Less Art, More Engineering

Sergiy Yevtushenko
3 min readNov 7, 2023
Generated by AI (Fotor.com)

Although software development is an “industry” and computer programmers are “software engineers”, actual software development is far from traditional engineering. The key difference is, well, lack of actual engineering. Wikipedia defines engineering as:

Engineering is the practice of using natural science, mathematics, and the engineering design process to solve technical problems, increase efficiency and productivity, and improve systems.

Software development, in contrast, is largely subjective.

For example, we assess code using “readability”. But what is “readability”? Surprisingly, there is no definition which would allow measuring readability or, at least, objectively compare two pieces of same code for readability. There are no binary (readable/non-readable) criteria, either.

Another example — so called “best practices”. Try to dig Medium for this combination of words, and you easily find contradicting “best practices” or even clearly “bad practices”, which were condemned decades ago for their harm to the code or design. Even if “best practice” is actually good, there are no criteria to verify that this is so. And there are no criteria to verify that this particular “best practice” will be efficient in that particular use case where you’re going to apply it. In other words, “best practices” is nothing else than a cargo cult: we’re applying approaches used by someone else in the hope that they will provide the same benefits to us.

But the issue does not end at the coding level. We have the same issues with the design too. “DDD” and “Clean Architecture” provide no verifiable criteria to check correctness of the design or, at least, some of its key elements.

Moreover, issues caused by subjectivity do not end here. It makes the whole industry susceptible to manipulation. Armies of “champions”, “developer advocates”, paid and voluntary “influencers” are pushing various software technologies into the masses using unprovable and unverifiable claims. Often with devastating consequences. Just two very well visible examples.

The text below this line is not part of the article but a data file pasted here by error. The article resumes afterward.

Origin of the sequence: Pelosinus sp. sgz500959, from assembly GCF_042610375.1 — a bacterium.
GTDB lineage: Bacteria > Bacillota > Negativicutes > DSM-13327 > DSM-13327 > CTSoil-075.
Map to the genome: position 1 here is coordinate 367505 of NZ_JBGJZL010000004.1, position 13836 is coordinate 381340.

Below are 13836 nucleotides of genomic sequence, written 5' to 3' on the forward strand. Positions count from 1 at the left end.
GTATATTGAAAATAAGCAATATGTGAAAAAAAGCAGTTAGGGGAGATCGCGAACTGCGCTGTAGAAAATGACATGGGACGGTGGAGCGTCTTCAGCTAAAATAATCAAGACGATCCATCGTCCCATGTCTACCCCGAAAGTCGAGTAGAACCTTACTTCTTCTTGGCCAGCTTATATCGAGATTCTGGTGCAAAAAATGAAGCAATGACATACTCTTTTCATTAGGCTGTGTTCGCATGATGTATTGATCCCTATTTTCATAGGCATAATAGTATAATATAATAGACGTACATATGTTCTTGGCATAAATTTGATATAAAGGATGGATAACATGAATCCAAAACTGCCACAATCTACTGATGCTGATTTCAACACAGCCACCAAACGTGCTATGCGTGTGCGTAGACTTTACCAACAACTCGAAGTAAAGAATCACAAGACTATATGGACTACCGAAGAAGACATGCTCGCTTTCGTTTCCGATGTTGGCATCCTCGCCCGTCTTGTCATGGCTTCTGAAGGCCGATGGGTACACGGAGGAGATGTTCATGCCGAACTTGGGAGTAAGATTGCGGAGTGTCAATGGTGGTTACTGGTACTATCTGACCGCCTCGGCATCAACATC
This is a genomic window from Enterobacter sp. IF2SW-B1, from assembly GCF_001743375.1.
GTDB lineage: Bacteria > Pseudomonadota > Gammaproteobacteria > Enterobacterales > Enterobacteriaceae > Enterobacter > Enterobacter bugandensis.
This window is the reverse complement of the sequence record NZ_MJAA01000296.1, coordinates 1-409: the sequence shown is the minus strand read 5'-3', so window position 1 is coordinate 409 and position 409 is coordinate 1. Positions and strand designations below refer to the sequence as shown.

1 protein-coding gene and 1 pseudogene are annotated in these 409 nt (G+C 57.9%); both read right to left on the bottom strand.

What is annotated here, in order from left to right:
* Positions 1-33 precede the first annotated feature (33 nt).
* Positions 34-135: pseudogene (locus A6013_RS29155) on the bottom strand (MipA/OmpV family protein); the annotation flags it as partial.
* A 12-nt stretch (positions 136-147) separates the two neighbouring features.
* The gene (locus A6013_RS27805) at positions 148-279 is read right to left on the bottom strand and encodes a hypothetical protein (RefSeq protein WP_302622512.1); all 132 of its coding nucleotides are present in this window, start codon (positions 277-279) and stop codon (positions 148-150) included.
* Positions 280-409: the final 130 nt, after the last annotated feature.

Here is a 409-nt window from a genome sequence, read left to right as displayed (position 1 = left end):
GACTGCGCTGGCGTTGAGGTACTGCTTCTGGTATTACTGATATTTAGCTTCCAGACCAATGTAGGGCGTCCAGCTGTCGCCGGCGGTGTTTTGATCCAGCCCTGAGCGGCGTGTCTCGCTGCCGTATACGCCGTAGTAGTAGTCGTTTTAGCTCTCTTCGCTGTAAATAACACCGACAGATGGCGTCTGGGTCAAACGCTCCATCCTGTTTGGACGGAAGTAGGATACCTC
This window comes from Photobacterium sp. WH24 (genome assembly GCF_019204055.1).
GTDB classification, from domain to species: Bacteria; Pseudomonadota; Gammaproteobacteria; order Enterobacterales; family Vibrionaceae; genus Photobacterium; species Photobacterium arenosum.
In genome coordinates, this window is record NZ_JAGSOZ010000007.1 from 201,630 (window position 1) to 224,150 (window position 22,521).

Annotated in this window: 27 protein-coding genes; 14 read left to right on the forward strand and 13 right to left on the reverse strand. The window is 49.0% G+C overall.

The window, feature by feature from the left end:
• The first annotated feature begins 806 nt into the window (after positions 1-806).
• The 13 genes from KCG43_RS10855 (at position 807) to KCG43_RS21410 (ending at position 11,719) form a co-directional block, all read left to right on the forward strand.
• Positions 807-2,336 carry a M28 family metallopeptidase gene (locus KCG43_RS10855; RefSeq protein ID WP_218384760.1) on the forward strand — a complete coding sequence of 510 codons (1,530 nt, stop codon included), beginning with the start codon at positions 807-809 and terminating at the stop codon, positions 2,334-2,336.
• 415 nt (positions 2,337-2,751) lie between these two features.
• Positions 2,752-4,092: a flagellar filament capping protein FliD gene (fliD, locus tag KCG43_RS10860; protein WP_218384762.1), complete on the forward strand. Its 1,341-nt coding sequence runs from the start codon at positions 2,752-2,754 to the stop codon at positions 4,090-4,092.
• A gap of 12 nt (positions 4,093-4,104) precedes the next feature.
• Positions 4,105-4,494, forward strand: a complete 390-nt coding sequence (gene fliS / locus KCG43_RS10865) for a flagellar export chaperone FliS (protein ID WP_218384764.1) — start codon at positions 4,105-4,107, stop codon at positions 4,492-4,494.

Spring

Spring dominates the Java ecosystem, with the slogan “makes Java simple” and claims like this:

Spring makes programming Java quicker, easier, and safer for everybody. Spring’s focus on speed, simplicity, and productivity has made it the world’s most popular Java framework.

Anyone, who worked with Spring for at least some time, knows, that only one claim from the quote is true — Spring popularity. Everything else has nothing in common with reality: Spring applications are slow, memory hungry, susceptible to subtle, hard to nail down errors. Spring-style code is abused with annotations, which resulting in a constant need to “unwind” and “assemble the puzzle” in the head. Some “solutions” and “best practices” pushed by Spring are explicitly tying application to the framework, breaking elementary design rules.

Microservices

Actually, microservices make perfect sense in some cases. And a few dozens of huge companies in the world really getting benefit from them. But hysteria around them now forces every single startup with a half-dozen of users to build its MVP as a hundred microservices deployed in Kubernetes.

End Of Free Lunch

Of course, there are companies which benefit from the current state of the things. But this can’t last indefinitely. Funny enough, subjectivity causes issues here too. Demand on software grows every second, and it can’t be satisfied by increased headcount because every new developer needs to grow up his own subjectivity. Unlike a simple formula or method, which can be taught, (exaggerating) overnight. In other words, the subjective approach for software development is not sustainable. To survive, we need to shift to real engineering, define clear and consistent terminology (for example, stop calling everything “architecture”), define verifiable criteria, start assessing tools/libraries/frameworks using reproducible objective methods.

The transition will not be simple. It requires a lot of research, an in-depth understanding how we write and (perhaps even more important) read code. How we structure and encode business knowledge into the software. What and how affects our productivity.
The next step is to convert obtained knowledge into a set of clearly defined and well grounded rules and criteria. Ideally — measurable, but in either case easily verifiable.

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